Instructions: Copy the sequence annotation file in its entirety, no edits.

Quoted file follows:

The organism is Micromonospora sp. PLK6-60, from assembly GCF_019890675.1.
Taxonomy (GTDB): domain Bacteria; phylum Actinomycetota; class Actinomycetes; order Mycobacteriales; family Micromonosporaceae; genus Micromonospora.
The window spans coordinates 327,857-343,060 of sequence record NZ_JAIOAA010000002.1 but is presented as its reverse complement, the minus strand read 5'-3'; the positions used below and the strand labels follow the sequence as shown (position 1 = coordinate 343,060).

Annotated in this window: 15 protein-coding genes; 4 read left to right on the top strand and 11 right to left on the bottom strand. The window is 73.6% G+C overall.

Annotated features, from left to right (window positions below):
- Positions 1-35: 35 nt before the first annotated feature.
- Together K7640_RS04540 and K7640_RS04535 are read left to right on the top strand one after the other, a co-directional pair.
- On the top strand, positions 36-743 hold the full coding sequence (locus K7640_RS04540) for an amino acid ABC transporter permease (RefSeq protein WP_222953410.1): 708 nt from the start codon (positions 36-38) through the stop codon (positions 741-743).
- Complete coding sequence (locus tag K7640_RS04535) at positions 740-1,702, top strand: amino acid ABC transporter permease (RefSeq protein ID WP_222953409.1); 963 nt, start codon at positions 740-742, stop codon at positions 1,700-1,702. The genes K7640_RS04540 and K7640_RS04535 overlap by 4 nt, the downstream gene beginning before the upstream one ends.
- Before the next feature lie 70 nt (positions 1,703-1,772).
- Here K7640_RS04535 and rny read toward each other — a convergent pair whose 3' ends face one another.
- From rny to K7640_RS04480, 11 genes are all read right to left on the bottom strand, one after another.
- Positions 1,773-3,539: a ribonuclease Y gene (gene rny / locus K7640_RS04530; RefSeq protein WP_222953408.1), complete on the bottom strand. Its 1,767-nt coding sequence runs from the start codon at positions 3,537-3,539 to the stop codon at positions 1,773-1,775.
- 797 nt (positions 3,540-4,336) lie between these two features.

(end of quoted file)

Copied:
The organism is Micromonospora sp. PLK6-60, from assembly GCF_019890675.1.
Taxonomy (GTDB): domain Bacteria; phylum Actinomycetota; class Actinomycetes; order Mycobacteriales; family Micromonosporaceae; genus Micromonospora.
The window spans coordinates 327,857-343,060 of sequence record NZ_JAIOAA010000002.1 but is presented as its reverse complement, the minus strand read 5'-3'; the positions used below and the strand labels follow the sequence as shown (position 1 = coordinate 343,060).

Annotated in this window: 15 protein-coding genes; 4 read left to right on the top strand and 11 right to left on the bottom strand. The window is 73.6% G+C overall.

Annotated features, from left to right (window positions below):
- Positions 1-35: 35 nt before the first annotated feature.
- Together K7640_RS04540 and K7640_RS04535 are read left to right on the top strand one after the other, a co-directional pair.
- On the top strand, positions 36-743 hold the full coding sequence (locus K7640_RS04540) for an amino acid ABC transporter permease (RefSeq protein WP_222953410.1): 708 nt from the start codon (positions 36-38) through the stop codon (positions 741-743).
- Complete coding sequence (locus tag K7640_RS04535) at positions 740-1,702, top strand: amino acid ABC transporter permease (RefSeq protein ID WP_222953409.1); 963 nt, start codon at positions 740-742, stop codon at positions 1,700-1,702. The genes K7640_RS04540 and K7640_RS04535 overlap by 4 nt, the downstream gene beginning before the upstream one ends.
- Before the next feature lie 70 nt (positions 1,703-1,772).
- Here K7640_RS04535 and rny read toward each other — a convergent pair whose 3' ends face one another.
- From rny to K7640_RS04480, 11 genes are all read right to left on the bottom strand, one after another.
- Positions 1,773-3,539: a ribonuclease Y gene (gene rny / locus K7640_RS04530; RefSeq protein WP_222953408.1), complete on the bottom strand. Its 1,767-nt coding sequence runs from the start codon at positions 3,537-3,539 to the stop codon at positions 1,773-1,775.
- 797 nt (positions 3,540-4,336) lie between these two features.